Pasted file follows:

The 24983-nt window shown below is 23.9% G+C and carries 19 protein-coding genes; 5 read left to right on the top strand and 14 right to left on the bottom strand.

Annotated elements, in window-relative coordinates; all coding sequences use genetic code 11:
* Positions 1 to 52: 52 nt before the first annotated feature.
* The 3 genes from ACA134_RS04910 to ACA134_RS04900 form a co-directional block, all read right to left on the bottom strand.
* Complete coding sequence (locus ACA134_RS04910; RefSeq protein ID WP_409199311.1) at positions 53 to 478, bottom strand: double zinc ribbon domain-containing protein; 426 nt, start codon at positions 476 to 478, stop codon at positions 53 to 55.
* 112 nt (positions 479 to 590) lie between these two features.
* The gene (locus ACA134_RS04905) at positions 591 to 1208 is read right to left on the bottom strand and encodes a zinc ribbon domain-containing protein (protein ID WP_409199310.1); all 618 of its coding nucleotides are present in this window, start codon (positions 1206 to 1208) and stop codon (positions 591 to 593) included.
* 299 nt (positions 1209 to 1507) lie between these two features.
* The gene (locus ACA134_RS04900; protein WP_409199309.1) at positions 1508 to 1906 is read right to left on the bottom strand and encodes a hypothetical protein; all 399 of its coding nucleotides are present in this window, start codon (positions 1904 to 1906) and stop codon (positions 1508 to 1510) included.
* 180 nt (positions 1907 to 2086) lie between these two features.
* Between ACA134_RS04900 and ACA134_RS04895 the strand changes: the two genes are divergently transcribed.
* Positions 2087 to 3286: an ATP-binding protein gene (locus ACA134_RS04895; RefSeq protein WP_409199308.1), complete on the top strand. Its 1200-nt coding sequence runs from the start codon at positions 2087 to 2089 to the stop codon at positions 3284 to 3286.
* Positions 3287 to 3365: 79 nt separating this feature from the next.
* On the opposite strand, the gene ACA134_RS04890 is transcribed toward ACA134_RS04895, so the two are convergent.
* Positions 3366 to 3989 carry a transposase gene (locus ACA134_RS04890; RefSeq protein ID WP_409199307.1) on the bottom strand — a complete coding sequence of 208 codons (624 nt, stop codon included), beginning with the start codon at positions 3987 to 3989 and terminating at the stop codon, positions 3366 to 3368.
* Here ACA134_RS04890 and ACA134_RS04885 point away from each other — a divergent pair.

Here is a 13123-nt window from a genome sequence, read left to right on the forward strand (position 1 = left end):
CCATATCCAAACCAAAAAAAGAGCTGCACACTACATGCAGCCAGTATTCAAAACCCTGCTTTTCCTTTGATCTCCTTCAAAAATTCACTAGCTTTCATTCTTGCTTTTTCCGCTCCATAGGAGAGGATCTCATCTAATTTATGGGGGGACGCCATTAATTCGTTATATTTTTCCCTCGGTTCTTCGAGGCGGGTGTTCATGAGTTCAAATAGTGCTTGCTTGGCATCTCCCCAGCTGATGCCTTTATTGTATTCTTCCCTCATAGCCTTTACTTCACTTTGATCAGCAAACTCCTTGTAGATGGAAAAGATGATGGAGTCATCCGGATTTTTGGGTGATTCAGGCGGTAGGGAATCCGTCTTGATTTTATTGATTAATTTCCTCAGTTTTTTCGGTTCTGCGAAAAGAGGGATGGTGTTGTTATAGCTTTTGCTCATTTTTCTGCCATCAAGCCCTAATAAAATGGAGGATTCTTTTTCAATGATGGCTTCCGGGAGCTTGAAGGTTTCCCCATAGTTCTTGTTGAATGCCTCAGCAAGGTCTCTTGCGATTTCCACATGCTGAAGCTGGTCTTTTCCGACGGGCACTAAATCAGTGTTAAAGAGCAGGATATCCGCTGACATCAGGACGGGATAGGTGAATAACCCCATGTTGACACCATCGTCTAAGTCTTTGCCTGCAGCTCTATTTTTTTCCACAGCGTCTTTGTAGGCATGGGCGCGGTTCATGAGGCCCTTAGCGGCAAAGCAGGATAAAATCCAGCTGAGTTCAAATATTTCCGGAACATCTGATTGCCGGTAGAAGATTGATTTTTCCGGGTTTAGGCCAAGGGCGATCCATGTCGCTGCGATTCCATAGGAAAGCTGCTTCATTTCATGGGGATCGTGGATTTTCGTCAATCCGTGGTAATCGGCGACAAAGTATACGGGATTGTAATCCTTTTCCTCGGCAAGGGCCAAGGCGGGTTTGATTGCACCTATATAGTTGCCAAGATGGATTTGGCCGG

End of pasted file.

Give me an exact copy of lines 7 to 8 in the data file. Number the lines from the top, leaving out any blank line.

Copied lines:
* The gene (locus ACA134_RS04905) at positions 591 to 1208 is read right to left on the bottom strand and encodes a zinc ribbon domain-containing protein (protein ID WP_409199310.1); all 618 of its coding nucleotides are present in this window, start codon (positions 1206 to 1208) and stop codon (positions 591 to 593) included.
* 299 nt (positions 1209 to 1507) lie between these two features.